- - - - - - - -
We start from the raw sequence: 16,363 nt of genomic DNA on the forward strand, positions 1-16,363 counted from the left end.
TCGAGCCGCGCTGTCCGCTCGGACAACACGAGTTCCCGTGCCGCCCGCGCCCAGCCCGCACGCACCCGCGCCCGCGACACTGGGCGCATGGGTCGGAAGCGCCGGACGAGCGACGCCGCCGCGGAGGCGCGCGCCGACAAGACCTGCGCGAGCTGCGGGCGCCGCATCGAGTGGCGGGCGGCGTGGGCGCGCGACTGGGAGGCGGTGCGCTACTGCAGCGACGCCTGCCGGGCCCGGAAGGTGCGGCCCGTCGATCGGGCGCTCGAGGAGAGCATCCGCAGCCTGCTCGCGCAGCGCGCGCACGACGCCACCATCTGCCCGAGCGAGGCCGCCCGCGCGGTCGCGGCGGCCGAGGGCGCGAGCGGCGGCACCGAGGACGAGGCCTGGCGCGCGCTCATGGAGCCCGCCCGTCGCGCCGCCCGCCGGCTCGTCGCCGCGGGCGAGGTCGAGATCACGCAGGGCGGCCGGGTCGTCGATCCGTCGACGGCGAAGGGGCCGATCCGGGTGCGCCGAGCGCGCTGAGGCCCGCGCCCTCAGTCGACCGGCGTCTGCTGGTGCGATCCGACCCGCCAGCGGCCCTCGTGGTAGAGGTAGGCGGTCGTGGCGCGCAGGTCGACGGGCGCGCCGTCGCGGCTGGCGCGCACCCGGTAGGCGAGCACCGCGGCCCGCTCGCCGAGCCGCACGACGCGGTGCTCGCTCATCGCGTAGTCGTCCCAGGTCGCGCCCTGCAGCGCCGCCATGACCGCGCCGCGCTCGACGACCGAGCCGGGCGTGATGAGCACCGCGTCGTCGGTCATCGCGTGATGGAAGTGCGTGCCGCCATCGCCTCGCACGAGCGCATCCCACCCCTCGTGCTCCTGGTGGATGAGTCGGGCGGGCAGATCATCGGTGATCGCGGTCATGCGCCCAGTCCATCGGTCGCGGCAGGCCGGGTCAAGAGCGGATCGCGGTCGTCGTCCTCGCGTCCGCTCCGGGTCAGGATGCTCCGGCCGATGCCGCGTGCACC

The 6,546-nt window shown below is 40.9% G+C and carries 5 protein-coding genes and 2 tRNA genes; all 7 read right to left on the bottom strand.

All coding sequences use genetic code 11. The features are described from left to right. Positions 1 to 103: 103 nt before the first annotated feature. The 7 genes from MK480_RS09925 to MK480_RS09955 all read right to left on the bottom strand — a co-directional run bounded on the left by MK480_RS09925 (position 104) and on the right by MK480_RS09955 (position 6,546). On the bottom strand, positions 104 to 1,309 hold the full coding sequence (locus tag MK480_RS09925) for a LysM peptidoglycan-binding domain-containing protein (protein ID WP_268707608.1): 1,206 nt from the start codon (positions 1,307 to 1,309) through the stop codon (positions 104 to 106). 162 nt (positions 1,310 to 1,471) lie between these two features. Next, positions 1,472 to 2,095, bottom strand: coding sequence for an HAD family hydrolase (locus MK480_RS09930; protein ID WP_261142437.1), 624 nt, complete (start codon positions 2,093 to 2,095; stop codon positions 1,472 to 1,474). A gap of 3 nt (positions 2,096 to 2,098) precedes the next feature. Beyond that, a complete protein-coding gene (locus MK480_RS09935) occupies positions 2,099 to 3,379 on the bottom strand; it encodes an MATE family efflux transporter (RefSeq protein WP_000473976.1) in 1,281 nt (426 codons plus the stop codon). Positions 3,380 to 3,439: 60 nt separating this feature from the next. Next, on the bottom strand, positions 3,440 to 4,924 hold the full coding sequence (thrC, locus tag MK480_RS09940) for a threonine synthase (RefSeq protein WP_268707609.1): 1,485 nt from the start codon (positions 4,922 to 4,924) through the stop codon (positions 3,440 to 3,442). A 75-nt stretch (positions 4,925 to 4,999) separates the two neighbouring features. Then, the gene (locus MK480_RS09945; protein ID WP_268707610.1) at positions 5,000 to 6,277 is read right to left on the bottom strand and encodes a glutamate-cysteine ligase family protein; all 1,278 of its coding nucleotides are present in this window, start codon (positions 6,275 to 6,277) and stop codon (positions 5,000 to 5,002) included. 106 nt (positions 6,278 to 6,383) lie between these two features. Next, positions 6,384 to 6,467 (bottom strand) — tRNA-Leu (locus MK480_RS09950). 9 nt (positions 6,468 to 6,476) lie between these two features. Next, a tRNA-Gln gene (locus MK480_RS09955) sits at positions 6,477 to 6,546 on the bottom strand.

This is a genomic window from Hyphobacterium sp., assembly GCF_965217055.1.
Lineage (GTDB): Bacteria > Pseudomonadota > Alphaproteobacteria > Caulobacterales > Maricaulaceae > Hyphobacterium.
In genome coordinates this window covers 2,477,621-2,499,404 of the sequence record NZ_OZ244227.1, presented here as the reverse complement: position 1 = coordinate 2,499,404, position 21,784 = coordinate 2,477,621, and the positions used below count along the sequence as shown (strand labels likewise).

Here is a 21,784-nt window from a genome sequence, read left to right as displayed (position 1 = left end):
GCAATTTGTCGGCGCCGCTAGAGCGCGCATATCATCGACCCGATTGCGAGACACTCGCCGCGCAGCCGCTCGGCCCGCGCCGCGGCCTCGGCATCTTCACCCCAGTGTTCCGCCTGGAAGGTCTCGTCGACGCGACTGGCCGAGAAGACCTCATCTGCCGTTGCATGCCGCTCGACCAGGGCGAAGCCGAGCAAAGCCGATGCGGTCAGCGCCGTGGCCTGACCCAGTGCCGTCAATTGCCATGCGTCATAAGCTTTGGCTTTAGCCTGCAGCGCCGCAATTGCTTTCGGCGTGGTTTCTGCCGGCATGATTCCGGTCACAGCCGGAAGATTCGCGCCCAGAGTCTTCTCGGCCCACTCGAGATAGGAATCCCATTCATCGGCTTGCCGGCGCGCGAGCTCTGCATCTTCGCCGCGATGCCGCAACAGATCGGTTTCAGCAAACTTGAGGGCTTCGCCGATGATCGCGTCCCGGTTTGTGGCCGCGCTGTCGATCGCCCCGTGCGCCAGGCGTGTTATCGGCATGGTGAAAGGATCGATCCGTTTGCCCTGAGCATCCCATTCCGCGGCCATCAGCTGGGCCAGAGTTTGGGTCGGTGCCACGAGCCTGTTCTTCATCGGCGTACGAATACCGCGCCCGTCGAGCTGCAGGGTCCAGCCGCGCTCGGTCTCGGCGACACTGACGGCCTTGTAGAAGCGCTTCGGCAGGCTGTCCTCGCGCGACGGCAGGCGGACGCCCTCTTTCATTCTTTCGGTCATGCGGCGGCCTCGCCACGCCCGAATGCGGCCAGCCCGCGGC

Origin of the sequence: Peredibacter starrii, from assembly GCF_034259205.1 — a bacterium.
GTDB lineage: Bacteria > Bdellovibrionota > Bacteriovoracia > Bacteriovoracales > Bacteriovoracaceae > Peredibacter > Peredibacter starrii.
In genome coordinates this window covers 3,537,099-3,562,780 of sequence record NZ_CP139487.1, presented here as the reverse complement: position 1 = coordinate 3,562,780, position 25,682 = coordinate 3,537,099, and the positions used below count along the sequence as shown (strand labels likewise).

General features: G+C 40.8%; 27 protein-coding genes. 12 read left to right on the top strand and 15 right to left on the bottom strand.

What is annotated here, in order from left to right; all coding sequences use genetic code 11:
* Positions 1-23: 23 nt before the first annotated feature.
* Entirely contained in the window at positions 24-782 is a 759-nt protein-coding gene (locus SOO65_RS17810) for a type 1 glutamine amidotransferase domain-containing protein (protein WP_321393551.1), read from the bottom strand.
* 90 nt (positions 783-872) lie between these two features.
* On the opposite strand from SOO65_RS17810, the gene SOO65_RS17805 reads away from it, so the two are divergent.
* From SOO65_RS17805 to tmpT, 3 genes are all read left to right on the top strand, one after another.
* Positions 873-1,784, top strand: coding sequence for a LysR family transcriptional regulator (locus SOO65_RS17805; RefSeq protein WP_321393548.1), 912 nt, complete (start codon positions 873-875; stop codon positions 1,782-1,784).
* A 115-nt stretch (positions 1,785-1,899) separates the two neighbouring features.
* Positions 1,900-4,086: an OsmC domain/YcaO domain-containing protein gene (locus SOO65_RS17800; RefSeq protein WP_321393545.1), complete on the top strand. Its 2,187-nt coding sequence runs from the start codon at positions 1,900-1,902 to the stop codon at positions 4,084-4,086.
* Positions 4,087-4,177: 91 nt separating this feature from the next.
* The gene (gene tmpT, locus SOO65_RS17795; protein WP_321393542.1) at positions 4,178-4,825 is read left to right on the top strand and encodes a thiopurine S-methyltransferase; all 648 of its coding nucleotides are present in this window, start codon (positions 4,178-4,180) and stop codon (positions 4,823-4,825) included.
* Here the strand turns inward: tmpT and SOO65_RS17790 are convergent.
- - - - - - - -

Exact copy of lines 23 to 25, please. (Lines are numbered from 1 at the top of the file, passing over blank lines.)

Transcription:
* Positions 4,087-4,177: 91 nt separating this feature from the next.
* The gene (gene tmpT, locus SOO65_RS17795; protein WP_321393542.1) at positions 4,178-4,825 is read left to right on the top strand and encodes a thiopurine S-methyltransferase; all 648 of its coding nucleotides are present in this window, start codon (positions 4,178-4,180) and stop codon (positions 4,823-4,825) included.
* Here the strand turns inward: tmpT and SOO65_RS17790 are convergent.